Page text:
The team, led by chairman Geoff Ball, was set to increase its 165p a share offer late this week to top the 175p a share offered by rival group Miller.
Hostilities between the bidders escalated on Monday, with 19 Cala divisional directors sending a letter to Miller chairman James Miller to say his company’s bid was unwelcome.
The letter, which was signed by development directors, finance directors, land directors and technical directors at Cala subsidiaries in Scotland, the Midlands and the South, backed the in-house bid. It said: “We would like you and your board to be aware that we do not welcome the bid by Miller for Cala.
“We are strongly behind the proposed bid by Dotterel [the in-house bid] for Cala; we are all committed to Cala’s future as an independent company; we are all committed to investing in Dotterel as a genuine employee-owned company; our desire is to work for an independent Cala.” None of the directors who signed the letter was in Ball’s buyout team.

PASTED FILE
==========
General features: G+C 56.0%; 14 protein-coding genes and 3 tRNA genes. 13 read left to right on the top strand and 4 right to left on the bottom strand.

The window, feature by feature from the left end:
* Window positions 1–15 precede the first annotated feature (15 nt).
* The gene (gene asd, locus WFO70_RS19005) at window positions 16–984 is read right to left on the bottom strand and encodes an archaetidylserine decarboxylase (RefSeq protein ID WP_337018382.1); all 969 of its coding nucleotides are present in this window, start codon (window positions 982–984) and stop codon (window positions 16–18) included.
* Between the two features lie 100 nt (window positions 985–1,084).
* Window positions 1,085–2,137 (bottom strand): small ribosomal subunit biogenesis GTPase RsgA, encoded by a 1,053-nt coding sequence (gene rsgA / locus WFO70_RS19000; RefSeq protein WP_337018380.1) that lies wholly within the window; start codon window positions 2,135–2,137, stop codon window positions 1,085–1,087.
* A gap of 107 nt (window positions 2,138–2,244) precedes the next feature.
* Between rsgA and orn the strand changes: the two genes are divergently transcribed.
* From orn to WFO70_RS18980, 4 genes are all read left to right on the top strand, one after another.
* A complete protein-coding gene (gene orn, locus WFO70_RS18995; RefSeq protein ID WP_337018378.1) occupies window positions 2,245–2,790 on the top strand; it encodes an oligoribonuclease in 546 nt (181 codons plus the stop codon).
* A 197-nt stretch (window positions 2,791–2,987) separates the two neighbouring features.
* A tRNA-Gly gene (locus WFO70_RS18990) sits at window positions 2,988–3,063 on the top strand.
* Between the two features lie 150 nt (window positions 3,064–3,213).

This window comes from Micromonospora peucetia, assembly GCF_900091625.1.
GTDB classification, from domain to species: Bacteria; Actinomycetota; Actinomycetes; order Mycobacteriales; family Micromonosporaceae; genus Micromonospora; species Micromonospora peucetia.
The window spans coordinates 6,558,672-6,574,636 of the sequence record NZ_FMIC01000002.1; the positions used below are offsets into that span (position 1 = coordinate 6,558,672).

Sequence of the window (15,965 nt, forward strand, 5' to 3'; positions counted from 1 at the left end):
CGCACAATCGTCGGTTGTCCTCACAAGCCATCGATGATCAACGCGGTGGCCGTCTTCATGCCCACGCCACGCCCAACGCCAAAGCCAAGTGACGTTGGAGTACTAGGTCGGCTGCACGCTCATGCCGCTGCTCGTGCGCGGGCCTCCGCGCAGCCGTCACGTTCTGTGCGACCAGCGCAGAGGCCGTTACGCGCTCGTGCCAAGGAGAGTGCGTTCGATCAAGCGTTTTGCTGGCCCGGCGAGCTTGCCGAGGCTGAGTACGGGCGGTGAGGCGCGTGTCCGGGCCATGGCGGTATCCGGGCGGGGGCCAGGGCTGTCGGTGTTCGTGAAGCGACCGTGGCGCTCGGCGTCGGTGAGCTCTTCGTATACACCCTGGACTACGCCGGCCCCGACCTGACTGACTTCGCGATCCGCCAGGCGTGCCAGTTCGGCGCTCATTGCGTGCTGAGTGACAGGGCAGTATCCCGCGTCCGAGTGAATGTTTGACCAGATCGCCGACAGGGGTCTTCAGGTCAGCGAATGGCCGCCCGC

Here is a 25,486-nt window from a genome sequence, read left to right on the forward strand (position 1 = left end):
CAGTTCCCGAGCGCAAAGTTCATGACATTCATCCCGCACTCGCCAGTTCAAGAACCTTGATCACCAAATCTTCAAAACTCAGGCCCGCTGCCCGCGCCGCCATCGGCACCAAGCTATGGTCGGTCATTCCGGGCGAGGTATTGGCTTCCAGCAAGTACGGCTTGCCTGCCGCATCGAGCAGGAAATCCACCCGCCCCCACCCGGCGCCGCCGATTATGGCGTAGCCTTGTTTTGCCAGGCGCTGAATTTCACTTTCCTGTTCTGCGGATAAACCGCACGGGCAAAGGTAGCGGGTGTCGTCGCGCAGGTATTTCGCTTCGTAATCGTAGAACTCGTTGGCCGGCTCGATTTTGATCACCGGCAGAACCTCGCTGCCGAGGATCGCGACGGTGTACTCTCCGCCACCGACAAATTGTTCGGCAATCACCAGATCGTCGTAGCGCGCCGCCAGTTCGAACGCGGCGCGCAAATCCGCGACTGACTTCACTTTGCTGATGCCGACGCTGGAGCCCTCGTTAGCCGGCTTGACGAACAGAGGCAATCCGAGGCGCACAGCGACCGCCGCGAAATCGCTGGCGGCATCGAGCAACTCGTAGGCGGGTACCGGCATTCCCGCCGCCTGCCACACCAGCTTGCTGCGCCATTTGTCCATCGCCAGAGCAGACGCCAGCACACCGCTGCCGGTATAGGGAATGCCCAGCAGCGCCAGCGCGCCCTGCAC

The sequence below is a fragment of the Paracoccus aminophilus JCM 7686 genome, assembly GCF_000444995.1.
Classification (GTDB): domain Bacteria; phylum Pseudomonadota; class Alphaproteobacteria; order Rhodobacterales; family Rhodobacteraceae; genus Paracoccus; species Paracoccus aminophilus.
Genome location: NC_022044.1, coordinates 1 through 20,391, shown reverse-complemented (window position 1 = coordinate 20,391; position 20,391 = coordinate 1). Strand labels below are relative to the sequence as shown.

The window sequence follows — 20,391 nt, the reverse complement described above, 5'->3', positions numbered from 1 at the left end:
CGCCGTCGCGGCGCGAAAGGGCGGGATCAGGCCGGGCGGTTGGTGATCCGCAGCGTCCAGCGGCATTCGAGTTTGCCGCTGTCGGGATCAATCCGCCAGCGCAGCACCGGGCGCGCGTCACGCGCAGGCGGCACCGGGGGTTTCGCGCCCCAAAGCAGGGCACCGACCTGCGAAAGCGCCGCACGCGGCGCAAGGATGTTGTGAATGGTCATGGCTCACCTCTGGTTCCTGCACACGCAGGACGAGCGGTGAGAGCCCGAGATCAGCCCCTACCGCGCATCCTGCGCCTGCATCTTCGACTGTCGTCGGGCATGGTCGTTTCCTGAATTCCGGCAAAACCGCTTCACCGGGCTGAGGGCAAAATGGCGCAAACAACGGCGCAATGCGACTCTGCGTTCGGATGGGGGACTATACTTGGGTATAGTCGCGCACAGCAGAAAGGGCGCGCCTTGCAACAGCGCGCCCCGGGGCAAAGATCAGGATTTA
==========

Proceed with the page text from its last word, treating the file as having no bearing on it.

Privately owned Miller’s chief executive, Keith Miller, said the Cala management team was highly regarded by Miller, and that if it bought the company he would want as many of them to stay as possible.
But Ball said the 10 managers leading the buyout would almost certainly leave: “We’ve made it clear we would not want to be part of a Miller-run organisation, and there’s a great hostility among the rest of our staff.” Keith Miller declined to say whether he would lift his company’s bid if Ball’s team raised its offer. He said his firm had access to up to £250m for acquisitions, and he saw Cala as an ideal purchase to add to his firm’s presence in the South and in executive housing.
But Ball said he could not understand why Miller wanted to expand its housing business when most major construction businesses have withdrawn from contracting and housing in recent years.
He said: “Miller is spread across a lot of sectors. Bovis, Tarmac, Balfour Beatty have all pulled out of housing, and we don’t think our culture would mix with Miller’s.” However, Miller’s offer has the backing of Cala non-executive directors. They have the right to withdraw this backing if a higher offer is made.
Ball denied that his first bid would not have provided good value for money for shareholders, even though the management team is now set to raise the offer.
“All that will happen is that we will take longer to make any money out of it,” he said.